It’s Sunday morning, and just a handful of cars dot the parking lot of rural Ozark Baptist Church.
Nestled amid sprawling farmland halfway between Mantachie and Marietta, Mississippi, the church’s congregation typically averages 330 or so most Sunday mornings. It’s an impressive number for such a remote location. But in the face of the COVID-19 pandemic, the only voices echoing across the sprawling sanctuary are those of the few individuals necessary to produce the church’s live stream service.
“The church has left the building,” Pastor James Young said of the decision to close Ozark Baptist Church’s doors. “But you have to understand, the church never was about the building. We are the church.”
Young meant the people, his congregation, who are still very much with him every Sunday, even though he preaches to empty pews.
Ozark isn’t the only church to have closed its doors and begin streaming its services as the viral outbreak grew, but it may be unique in how extensively and aggressively it has shifted its practices to ensure the safety of its congregation. Early on, the church’s proactive approach included asking congregants to not shake hands or hug. The church also began taking the offering at the back door rather than the typical “passing of the plate.”
When the Center for Disease Control began recommending cutting public gatherings to fewer than 250 people to promote social distancing, church leaders began planning to the overflow in the church’s fellowship hall to watch a live stream of the service. Hand sanitizing stations were also placed throughout the church to help slow the spread of germs. Members who were vulnerable, or anyone who had developed sickness, were encouraged to stay home and watch the services via YouTube.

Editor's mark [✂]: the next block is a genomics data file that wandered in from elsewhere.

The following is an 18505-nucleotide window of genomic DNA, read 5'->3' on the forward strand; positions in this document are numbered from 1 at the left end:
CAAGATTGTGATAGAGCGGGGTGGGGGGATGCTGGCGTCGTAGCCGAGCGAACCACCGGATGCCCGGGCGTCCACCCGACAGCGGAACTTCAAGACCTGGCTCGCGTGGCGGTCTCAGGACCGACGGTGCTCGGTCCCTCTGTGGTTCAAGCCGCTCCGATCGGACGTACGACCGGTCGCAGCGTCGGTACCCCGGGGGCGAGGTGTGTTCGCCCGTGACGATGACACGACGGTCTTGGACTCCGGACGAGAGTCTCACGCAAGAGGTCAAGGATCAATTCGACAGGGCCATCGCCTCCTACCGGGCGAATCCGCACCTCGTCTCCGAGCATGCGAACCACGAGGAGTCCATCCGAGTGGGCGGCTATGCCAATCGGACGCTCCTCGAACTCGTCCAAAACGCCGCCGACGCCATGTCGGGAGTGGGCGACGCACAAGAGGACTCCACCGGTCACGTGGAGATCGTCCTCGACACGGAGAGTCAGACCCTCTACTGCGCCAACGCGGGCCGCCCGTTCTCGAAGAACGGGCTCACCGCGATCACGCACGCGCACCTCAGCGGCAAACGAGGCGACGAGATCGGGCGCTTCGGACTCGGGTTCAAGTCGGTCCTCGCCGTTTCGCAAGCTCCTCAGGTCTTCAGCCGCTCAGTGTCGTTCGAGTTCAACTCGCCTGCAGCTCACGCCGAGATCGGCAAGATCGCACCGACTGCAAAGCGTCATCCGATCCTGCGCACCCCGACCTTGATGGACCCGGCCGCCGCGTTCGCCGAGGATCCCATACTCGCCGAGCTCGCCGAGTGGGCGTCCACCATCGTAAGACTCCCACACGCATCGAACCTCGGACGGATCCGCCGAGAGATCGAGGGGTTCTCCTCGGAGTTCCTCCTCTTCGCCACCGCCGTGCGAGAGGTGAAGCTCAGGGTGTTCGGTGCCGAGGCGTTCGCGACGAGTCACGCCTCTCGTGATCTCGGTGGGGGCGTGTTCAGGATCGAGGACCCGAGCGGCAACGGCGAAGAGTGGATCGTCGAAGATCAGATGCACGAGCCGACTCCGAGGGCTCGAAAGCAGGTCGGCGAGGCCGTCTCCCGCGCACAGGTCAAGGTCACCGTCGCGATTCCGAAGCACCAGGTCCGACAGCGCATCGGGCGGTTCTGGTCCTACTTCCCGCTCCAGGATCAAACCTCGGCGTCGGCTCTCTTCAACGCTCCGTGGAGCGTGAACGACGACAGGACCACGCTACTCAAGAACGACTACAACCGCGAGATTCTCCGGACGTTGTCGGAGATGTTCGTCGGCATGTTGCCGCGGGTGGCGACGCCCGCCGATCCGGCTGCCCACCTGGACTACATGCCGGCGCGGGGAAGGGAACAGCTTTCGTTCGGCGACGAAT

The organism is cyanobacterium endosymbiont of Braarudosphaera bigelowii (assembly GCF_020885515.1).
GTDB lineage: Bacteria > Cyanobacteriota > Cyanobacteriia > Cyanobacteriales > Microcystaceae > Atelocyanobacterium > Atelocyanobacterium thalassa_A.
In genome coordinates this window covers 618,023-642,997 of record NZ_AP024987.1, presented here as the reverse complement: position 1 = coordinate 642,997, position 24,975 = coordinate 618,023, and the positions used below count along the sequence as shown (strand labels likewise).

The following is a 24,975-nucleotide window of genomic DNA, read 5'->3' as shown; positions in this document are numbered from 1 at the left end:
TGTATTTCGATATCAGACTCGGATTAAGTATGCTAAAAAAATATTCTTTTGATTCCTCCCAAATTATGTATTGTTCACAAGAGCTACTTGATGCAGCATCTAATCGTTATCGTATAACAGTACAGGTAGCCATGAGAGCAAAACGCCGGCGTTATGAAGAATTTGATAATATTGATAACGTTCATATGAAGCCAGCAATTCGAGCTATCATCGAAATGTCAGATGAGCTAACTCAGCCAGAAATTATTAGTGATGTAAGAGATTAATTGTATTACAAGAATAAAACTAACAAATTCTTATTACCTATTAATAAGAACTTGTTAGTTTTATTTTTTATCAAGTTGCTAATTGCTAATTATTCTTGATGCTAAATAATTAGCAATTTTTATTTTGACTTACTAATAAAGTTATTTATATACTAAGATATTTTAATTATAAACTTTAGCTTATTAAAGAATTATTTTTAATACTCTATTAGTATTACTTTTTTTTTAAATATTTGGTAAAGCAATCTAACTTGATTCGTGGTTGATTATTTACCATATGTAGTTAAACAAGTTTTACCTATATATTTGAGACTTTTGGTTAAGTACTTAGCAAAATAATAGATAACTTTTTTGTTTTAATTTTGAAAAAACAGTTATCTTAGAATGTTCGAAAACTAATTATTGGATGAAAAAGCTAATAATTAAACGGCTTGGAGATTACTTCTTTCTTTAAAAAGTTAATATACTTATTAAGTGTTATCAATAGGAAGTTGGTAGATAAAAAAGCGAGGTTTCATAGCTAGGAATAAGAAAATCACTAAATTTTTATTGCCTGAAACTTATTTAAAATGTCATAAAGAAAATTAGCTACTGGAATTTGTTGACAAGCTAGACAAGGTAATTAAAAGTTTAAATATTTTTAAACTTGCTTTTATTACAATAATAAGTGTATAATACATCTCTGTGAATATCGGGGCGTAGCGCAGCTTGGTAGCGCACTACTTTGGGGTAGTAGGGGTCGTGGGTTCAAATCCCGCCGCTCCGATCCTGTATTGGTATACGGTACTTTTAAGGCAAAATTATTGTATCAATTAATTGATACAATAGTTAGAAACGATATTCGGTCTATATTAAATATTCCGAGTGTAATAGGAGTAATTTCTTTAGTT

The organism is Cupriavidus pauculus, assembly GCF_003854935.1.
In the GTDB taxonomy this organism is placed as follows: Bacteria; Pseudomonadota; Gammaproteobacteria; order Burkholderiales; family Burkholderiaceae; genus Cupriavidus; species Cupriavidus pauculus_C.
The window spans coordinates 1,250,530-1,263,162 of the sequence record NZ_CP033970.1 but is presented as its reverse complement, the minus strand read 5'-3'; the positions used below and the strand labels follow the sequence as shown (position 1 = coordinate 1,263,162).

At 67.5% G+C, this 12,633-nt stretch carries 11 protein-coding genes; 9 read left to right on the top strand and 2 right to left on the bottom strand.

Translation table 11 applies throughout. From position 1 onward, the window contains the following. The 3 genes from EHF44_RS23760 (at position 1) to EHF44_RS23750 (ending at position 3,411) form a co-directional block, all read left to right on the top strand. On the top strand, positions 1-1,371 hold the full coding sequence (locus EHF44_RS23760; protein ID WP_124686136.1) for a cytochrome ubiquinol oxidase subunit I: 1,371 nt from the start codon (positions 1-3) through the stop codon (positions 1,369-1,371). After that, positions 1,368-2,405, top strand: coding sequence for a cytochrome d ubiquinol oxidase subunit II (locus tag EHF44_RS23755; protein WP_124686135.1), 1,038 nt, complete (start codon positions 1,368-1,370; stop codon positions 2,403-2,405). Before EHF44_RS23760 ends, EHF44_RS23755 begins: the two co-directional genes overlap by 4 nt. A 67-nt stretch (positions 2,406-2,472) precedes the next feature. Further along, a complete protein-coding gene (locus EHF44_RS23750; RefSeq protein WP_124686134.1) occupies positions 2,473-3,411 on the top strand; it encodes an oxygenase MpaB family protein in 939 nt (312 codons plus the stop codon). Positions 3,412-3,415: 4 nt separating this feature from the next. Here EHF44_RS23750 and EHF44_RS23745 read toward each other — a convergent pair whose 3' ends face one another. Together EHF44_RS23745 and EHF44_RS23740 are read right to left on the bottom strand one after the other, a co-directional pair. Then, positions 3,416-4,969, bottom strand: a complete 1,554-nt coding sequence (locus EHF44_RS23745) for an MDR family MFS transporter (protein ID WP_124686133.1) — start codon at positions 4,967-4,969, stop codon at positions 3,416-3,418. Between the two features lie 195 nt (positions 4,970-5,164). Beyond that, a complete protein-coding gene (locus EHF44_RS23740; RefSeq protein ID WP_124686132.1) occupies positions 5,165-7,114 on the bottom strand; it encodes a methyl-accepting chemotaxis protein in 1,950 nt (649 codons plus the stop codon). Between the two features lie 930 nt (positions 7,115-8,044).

After their March 15 Sunday morning worship, the numbers recommended by governing authorities quickly changed and church leaders felt it best to cancel evening services.
“I was set to bring the message that night,” said Associate Pastor Matthew Pharr. “So I propped my phone up on the ironing board at home and preached on Facebook Live.”
The availability of online streaming gave Pharr the opportunity to reach the membership without completely canceling the service and without compromising their health or well-being, a way for Ozark and churches like it to reach their congregations when physically attending church could be dangerous. Although the church had previously streamed their Sunday morning services from a packed sanctuary, Ozark’s leaders looked at ways they could use technology to keep their members engaged with the gospel and focused on the needs of the community until they could meet again.
In one of Young’s earliest messages, he encouraged the Ozark membership to trust God in the midst of the troubling times.
“I trust God, but I wear a seat belt. I trust God, but I lock my home,” he said. “I trust God so I’m going to follow the best guidelines to share the task of flattening this curve.”
As a part of the church’s plan to reach the entirety of its congregation, Young asked the members to seek those who did not have access to internet or social media. The church offered to purchase DVD players for these members, install them in their homes and deliver recorded messages to them each week.